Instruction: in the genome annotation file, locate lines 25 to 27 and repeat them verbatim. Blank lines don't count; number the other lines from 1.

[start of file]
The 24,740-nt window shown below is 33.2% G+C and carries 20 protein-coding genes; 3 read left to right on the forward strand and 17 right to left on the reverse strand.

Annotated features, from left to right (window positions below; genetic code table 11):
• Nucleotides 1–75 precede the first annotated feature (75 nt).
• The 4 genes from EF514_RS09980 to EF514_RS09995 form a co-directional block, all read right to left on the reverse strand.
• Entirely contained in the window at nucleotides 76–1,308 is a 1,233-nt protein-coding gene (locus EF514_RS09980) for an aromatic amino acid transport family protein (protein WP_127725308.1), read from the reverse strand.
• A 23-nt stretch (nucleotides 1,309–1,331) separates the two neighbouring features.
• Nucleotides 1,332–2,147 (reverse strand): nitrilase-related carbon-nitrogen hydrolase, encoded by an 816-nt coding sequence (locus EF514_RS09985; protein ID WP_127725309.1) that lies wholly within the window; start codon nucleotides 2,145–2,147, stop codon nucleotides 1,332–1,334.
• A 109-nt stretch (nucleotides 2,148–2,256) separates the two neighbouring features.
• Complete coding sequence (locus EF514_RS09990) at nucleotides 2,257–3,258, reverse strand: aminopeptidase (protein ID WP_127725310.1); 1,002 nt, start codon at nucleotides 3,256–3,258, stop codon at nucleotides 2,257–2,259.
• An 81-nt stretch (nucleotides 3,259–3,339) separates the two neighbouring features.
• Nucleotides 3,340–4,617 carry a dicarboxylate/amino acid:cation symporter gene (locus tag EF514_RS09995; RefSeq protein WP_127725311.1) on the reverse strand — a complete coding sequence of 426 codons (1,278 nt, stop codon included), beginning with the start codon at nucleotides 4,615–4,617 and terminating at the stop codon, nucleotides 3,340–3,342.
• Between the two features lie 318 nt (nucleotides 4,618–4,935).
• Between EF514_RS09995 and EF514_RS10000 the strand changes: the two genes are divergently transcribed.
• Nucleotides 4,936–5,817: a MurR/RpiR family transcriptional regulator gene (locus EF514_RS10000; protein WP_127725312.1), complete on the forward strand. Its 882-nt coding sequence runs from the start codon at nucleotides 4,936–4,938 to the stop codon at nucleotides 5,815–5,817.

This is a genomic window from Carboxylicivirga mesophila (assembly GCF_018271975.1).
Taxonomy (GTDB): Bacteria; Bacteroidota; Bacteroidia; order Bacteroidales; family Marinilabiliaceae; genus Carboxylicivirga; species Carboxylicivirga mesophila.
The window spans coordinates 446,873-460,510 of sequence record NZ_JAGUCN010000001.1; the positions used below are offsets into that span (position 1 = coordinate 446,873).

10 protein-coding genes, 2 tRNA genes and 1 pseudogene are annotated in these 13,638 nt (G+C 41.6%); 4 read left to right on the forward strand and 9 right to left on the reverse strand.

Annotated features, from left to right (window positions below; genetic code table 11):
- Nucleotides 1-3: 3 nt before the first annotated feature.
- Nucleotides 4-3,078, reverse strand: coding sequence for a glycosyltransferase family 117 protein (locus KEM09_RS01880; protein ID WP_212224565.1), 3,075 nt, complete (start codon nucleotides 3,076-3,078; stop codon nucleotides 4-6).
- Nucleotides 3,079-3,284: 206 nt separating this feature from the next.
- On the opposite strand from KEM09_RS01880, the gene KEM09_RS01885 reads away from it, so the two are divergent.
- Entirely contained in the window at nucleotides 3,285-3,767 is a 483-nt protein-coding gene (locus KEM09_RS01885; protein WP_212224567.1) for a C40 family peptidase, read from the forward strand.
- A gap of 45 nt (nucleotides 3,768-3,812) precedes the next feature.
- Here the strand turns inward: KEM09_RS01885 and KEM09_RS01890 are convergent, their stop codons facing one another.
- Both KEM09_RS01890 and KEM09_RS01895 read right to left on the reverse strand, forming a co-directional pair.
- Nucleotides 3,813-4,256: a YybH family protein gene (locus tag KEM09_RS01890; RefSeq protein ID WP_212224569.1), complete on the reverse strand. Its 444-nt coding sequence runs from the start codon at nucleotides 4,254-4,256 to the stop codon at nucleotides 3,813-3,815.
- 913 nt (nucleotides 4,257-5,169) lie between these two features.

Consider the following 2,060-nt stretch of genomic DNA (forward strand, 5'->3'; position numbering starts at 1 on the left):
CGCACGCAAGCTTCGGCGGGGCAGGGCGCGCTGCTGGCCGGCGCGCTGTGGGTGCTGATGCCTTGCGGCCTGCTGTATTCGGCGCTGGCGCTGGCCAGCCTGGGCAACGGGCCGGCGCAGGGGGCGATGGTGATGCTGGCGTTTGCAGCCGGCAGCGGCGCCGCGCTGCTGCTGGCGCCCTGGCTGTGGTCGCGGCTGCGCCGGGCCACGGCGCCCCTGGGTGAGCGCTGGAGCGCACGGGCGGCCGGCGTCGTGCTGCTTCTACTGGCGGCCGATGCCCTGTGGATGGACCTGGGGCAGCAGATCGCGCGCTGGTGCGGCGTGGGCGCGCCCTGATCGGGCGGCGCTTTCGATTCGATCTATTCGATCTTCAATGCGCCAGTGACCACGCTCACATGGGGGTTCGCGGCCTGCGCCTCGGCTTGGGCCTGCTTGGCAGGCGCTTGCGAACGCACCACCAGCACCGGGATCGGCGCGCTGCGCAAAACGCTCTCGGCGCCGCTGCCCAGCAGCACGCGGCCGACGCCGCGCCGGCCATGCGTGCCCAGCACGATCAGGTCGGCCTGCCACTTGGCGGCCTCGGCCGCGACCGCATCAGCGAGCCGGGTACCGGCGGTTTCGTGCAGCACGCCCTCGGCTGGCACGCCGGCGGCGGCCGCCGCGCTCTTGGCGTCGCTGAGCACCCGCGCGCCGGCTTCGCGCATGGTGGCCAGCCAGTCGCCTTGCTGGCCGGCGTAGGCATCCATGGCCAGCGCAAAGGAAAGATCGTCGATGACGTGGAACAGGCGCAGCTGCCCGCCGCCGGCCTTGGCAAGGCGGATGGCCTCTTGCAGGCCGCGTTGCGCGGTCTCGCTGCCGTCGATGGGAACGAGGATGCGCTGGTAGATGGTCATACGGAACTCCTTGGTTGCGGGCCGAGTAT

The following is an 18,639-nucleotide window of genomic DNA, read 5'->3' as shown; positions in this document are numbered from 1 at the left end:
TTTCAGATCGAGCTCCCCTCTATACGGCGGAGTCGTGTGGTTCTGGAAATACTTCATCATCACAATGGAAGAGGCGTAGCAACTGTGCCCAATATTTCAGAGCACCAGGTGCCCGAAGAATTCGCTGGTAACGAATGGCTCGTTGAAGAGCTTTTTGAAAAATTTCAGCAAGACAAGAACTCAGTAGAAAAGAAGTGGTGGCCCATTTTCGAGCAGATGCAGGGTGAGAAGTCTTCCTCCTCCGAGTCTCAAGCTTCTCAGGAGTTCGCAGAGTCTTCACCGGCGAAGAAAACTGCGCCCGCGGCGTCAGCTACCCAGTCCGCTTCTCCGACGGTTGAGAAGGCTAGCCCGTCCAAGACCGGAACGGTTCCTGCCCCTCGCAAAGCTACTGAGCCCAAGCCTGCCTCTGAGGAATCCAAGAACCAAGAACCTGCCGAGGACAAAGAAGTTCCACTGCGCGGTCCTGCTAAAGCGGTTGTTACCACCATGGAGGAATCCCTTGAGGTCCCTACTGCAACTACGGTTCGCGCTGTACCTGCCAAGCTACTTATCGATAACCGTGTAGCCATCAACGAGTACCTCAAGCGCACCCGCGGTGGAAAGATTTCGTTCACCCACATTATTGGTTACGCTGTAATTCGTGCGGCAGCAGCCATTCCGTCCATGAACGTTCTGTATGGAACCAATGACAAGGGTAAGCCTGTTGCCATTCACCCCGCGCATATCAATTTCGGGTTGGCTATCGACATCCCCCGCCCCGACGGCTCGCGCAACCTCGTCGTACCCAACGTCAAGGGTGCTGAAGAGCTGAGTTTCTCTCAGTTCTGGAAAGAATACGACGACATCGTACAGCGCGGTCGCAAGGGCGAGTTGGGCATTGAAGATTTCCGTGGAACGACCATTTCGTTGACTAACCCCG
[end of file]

- A gap of 45 nt (nucleotides 3,768-3,812) precedes the next feature.
- Here the strand turns inward: KEM09_RS01885 and KEM09_RS01890 are convergent, their stop codons facing one another.
- Both KEM09_RS01890 and KEM09_RS01895 read right to left on the reverse strand, forming a co-directional pair.